On paper, this was a victory for the family. However, the process could not start immediately. There were still other processes to be followed before the court order could be acted upon. One of them was to put the budget in place. Secondly, a service provider (or service providers) had to be appointed. Only then could the process of removing these pit toilets begin.

Secondly, Komape’s school was just one of many across the country with the same challenge. Therefore, while this judgment was specifically focused on the Education Department in Limpopo, the national Department of Basic Education was justifiably implicated since all the schools in the country fall under it. That is why it was cited as one of the respondents in the matter.

Sadly, it looks like the issue of pit toilets is still with us. Just recently, a four-year-old girl at a school in Glen Grey in the Eastern Cape suffered the same fate of losing her life in a pit toilet. The news spread a day later after the child had not returned home from school. This incident did not just reopen the wounds of Komape’s family. It also became an indictment on the Department of Basic Education. Nine years after the 2014 incident, it became clear that pit toilets are still a reality in South African schools.

As the country celebrates Human Rights Month, a few questions arise. Are the rights of children being respected or violated by the government? Do the lives and the rights of rural communities weigh the same as those of urban dwellers? Importantly, is the government serious about implementing the Freedom Charter and the Constitution? If not, what is the recourse?

These questions are important because the people who are currently in government are the ones who fought for freedom and human dignity – both of which were undermined by the Apartheid government. The expectation was that on assuming power, the black political leadership would sympathise and empathise with South Africans in general but rural communities in particular. As things stand, this expectation has not been met.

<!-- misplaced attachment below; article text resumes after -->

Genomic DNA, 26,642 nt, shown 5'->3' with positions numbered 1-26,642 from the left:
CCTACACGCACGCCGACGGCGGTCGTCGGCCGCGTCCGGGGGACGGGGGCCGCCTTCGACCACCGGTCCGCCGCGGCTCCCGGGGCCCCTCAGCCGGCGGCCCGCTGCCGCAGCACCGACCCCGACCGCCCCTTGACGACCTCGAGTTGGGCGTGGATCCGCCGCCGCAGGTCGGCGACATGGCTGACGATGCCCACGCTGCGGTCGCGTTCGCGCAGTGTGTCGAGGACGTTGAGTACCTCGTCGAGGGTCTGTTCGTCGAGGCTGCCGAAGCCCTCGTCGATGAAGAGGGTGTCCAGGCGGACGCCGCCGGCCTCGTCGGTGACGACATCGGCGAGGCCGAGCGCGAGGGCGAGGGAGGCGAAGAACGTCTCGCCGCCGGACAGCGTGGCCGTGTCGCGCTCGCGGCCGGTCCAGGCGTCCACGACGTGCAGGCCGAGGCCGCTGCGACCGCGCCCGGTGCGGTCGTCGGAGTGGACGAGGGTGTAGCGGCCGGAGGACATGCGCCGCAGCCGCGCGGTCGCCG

As reflected in Chapter 2 of the Constitution in the Bill of Rights, the right to life is one of the rights that are enshrined in the Constitution. Therefore, it would not make sense for the country to celebrate Human Rights Month while children who are the future of this country continue to lose their lives in pit toilets.

The two cases cited in this article are just two of many more across the country. However, these cases are enough to emphasise the need for government to address the infrastructure backlog in schools around the country. Failure to do would mean that the government has failed to respect the rights of children and, by extension, the rights of rural and township citizens in the country.

Human Rights Month is an important date in South Africa’s political calendar. It serves as a reminder of the gruesome past that the country has left behind. The onus is on the government to assist the nation to heal by doing the right things – starting with addressing the infrastructure.

*Prof. Bheki Mngomezulu is Director of the Centre for the Advancement of Non-Racialism and Democracy at the Nelson Mandela University.